With in excess of 50% of current PC sales being laptops and nearly all new desktop PC's sold having a flat screen, websites with old dark images will be next to useless in the near future.

If you are plonking images on a website using CRT monitors and you believe they are bright enough then find a PC with a flat screen and have a look for yourself!

If you turn the contrast setting and brightness setting down several knotches on your CRT monitor then you will see how the images look to us poor sods who have invested in the latest technology!


When it comes to DCC I do want to see right close up at the detail and at this time I simply cannot on any website!


Here is a perfect example of how it should be from Model Rail Forum:-



I can see this and its one of my images. Fantastic!


Dougs Class 20 DCC conversion review at MRF also has pretty bright images.


Here is the Hornby M7 example that I cannot see from John's site and this is one of the improved images:-



I can see the wiring and the chip but nothing else as its all a black mass. Maybe I don't need to see anything else however I cannot answer that question because I cannot see it! I cannot see where that red wire goes for example and there are some black wires that merge into nothingness.

I think John is using a flash and that may contribute to the issue. You need a good set of photographic spot lights matey if you are going to use macro settings.

This example should make the difference easy peasy for all to see.

You have a great resource there John and anybody who is converting a new Hornby M7 should drop by even so.


And the fact is the professionals are rubbish at this sort of photograhy aswell. DCC wiring images in Model Rail and other rag mags are equally useless!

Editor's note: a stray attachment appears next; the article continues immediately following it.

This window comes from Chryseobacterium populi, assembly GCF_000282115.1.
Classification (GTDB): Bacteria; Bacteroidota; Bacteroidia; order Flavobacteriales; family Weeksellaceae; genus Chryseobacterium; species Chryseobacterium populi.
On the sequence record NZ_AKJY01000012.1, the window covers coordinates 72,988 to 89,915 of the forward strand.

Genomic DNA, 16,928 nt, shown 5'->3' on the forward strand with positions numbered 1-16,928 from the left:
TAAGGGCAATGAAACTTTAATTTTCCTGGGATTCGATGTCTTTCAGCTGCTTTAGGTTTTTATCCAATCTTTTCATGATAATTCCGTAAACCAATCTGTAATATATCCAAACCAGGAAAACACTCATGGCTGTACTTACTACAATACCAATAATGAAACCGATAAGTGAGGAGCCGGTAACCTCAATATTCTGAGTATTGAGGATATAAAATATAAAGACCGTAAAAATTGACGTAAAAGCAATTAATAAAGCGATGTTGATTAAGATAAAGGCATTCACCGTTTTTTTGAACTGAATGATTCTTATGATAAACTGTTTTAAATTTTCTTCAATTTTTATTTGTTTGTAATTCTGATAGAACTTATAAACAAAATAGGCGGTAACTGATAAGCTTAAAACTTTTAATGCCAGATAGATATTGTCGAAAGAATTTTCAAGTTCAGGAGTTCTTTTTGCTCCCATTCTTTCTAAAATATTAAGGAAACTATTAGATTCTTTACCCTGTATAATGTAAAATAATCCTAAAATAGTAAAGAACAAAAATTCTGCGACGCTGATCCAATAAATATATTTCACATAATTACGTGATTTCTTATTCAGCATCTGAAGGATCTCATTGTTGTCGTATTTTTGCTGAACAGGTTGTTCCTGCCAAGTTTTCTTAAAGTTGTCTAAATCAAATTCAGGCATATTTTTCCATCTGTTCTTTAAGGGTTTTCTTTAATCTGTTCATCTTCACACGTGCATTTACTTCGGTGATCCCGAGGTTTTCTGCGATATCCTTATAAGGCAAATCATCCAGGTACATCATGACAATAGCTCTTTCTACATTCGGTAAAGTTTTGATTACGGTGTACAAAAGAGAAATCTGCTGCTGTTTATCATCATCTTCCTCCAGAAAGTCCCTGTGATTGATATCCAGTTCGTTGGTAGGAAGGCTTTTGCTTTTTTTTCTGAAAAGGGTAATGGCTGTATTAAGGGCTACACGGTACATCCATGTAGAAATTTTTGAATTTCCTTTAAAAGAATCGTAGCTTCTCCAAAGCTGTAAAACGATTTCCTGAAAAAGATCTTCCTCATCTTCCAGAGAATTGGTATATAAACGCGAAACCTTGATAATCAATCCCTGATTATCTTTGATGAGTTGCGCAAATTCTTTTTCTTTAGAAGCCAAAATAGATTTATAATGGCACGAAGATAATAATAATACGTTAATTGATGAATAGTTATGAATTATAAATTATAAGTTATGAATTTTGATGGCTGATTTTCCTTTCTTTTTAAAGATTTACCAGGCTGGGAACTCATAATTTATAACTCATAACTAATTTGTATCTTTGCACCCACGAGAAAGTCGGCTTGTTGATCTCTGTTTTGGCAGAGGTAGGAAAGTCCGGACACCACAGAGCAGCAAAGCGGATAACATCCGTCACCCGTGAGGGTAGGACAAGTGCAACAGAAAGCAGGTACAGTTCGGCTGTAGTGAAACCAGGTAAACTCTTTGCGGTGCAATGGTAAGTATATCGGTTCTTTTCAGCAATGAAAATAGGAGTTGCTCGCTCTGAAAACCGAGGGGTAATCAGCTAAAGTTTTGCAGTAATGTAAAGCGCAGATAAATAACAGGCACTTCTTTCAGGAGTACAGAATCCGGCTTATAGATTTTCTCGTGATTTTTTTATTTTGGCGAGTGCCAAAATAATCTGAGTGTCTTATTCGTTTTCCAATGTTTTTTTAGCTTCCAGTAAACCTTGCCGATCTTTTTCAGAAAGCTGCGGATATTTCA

I think its all a big conspiracy by DCC experts to not give too many secrets away!


Happy modelling
Gary
 

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On a more pertinent note, I am wondering "What is that capacitor is connected to?" That's the M7 picture and for those impoverished LCD owners, it's the orange disk thing hiding under the wires to the left.

David
 

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While it is true that no LCD/TFT is yet as good as even a half decent CRT, it is very unwise to tar them all with the same brush. They are not all the same, not by a long way! For instance I have NO problem whatever in viewing the photos posted above on my rather pleasing LG Flatron screen, but a lot of bother with one of my lap tops.

I am not aware of any flat screen that doesn't possess similar brightness and contrast controls to a CRT - they are adjustable - well at least all mine are.
However, Contrast Ratios vary considerably between different models and this makes a big difference to your visual experience. You really need to peersonally check out LCDs, using whatever applications you intend to use them for, before actually purchasing. If you don't or can't, you are taking something of a chance in laying out the lolly.
 

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QUOTE If you turn the contrast setting and brightness setting down several knotches on your CRT monitor then you will see how the images look to us poor sods who have invested in the latest technology!

I'm using a 17" flat screen monitor and the image from our site looks exactly as it does "in the flesh" - yes the chassis is a black blob. The brightness and contrast on my screen is exactly right. The problem with increasing the brightness of an image is that you run the risk of making definition less distinct, as illustrated in your own image, Gary, which to me is over exposed and suffers from glare, which on my monitor detracts from sharpness and what it is trying to show.